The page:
300 Wellington Street East, Aurora, ON L4G 1J5 I (905) 727-7043

Change Your Toothbrush... Please.

September 15, 2014

There’s a fair amount of myth making out there about the role your toothbrush plays in getting you sick. I often get questions about how often toothbrushes should be replaced, based on the notion that they’re likely to carry more germs as they age.

The truth is that the microorganisms found on toothbrushes don’t make you sick. Toothpaste has a built in antiseptic that kills most germ-carrying microbes on contact. These microbes need moisture to survive, so as a rule of thumb, if your toothbrush has time to dry after you use it you should be in good shape. Right about now would be a good time to change your brush Right about now would be a good time to change your brush

When to Replace Your Toothbrush

As for replacing your toothbrush, the American Dental Association recommends a new one every three months. The same applies to your brush head if you use an electric type . These recommendations pertain more bristle wear than germ accumulation, and depend on the brusher, not the brush. If, for example, you brush with the heavy hand of the Mighty Thor your bristles may wear out a little sooner. The key is to pay less attention to the calendar than to the shape of your bristles. When you can see the latter heading off in different directions it’s probably time for a change.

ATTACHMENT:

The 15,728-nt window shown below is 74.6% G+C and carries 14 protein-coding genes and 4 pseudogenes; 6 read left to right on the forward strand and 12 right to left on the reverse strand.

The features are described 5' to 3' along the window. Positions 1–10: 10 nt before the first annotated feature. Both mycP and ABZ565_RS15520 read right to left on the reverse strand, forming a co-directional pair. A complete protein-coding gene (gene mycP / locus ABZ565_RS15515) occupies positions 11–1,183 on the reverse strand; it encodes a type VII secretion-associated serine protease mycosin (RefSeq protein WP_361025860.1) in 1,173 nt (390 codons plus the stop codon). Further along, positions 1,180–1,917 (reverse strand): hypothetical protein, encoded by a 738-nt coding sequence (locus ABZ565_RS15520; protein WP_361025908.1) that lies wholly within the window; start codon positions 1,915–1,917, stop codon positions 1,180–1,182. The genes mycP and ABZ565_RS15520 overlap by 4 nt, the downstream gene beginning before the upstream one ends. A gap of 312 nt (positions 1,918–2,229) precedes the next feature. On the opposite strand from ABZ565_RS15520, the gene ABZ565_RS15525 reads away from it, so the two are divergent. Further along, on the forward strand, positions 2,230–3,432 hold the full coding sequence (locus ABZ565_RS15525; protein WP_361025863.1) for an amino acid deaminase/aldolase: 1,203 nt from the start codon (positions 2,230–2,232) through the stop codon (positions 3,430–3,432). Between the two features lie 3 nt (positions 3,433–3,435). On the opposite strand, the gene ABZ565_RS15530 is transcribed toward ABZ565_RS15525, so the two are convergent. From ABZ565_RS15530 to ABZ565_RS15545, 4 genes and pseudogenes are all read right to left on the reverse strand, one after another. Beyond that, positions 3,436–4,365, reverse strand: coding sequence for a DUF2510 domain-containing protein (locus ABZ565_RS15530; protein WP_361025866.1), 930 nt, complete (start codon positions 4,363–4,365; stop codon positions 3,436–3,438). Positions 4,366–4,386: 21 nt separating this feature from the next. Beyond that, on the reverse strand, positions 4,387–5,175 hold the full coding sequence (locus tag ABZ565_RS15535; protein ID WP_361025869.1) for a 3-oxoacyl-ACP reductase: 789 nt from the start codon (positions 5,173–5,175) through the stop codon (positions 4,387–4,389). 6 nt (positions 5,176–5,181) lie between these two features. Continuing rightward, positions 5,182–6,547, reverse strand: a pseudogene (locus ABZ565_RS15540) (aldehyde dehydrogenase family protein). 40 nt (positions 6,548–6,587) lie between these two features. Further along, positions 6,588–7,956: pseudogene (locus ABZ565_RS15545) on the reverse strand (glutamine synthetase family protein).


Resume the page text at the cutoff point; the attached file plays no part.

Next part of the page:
Still in the realm of brush replacement, remember that you use your hands to “operate” your toothbrush, so if you’re just getting over a heavy cold or similar illness, changing your brush is a good idea.

Protect Your Toothbrush When You Travel

Traveling with a toothbrush is pretty straightforward and requires minimal common sense. I have friends who confess to dropping their brush in their travel kit and pulling it out when they get to their hotel. Not only is this gross (lord knows what else is in that kit), it’s not very hygienic. An inexpensive plastic toothbrush case will protect bristles from becoming squashed, flattened and otherwise sullied in your traveling kit. Just remember to let your toothbrush dry in the open air to help reduce the amount of germs it absorbs (and spreads).

How often do you replace your brush? Any questions on this subject? Feel free to send an email or leave a comment.


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Aurora, ON L4G 1J5


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